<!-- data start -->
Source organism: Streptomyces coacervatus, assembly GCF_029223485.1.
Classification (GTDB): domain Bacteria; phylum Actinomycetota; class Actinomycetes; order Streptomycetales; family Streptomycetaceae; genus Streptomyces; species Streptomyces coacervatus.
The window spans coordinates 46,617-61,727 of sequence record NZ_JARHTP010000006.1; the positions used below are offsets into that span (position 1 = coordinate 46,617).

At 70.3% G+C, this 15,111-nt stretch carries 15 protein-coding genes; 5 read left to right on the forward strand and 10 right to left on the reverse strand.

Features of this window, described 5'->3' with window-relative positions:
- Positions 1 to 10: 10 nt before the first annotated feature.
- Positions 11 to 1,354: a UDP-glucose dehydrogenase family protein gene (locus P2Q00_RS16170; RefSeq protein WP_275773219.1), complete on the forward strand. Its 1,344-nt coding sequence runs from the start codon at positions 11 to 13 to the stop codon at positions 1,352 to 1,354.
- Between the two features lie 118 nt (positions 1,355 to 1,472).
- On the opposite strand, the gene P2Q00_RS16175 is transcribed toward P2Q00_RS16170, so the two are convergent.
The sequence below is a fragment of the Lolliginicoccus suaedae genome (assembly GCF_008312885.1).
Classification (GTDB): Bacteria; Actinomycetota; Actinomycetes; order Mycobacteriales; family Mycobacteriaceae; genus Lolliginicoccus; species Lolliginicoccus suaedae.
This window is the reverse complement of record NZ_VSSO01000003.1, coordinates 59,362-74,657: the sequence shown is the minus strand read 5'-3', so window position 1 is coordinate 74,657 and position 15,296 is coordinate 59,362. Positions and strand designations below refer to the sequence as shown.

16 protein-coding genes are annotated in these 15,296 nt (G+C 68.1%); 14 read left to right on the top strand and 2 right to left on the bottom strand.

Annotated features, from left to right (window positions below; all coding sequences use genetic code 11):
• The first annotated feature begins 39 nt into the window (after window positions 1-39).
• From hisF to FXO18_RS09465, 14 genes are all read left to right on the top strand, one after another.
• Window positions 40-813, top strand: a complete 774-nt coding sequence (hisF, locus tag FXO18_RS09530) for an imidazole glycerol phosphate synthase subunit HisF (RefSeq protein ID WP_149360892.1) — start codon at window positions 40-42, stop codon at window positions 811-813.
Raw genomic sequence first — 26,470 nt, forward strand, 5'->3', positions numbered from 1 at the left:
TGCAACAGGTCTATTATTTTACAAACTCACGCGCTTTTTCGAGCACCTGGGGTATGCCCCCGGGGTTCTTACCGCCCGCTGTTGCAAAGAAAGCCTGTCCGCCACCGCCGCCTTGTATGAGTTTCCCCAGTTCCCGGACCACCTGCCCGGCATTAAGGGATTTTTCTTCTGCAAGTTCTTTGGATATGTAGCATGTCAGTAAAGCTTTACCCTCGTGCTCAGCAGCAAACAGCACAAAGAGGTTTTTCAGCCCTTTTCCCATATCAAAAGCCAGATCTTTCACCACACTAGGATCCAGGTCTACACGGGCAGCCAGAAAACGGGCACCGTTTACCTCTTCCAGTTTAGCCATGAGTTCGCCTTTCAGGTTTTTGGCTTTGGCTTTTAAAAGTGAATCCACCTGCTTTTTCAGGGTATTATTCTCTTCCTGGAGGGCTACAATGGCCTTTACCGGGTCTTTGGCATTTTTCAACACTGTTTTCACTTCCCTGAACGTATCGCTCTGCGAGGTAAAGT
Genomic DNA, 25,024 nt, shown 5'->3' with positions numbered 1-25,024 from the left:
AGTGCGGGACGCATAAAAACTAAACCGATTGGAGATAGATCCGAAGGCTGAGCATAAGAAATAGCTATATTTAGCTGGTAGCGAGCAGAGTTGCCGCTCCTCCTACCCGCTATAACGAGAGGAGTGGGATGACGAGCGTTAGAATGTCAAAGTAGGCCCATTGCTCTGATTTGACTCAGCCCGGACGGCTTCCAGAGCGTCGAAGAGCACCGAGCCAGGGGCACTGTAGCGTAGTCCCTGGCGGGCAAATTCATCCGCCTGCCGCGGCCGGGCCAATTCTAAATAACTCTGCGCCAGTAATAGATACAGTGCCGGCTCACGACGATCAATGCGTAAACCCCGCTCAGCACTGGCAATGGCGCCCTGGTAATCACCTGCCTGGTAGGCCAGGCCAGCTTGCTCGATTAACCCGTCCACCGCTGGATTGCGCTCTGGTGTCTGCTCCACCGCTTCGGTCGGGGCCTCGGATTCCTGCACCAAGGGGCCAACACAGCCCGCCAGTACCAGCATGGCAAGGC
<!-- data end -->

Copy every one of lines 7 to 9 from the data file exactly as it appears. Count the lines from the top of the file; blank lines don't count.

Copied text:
- Positions 11 to 1,354: a UDP-glucose dehydrogenase family protein gene (locus P2Q00_RS16170; RefSeq protein WP_275773219.1), complete on the forward strand. Its 1,344-nt coding sequence runs from the start codon at positions 11 to 13 to the stop codon at positions 1,352 to 1,354.
- Between the two features lie 118 nt (positions 1,355 to 1,472).
- On the opposite strand, the gene P2Q00_RS16175 is transcribed toward P2Q00_RS16170, so the two are convergent.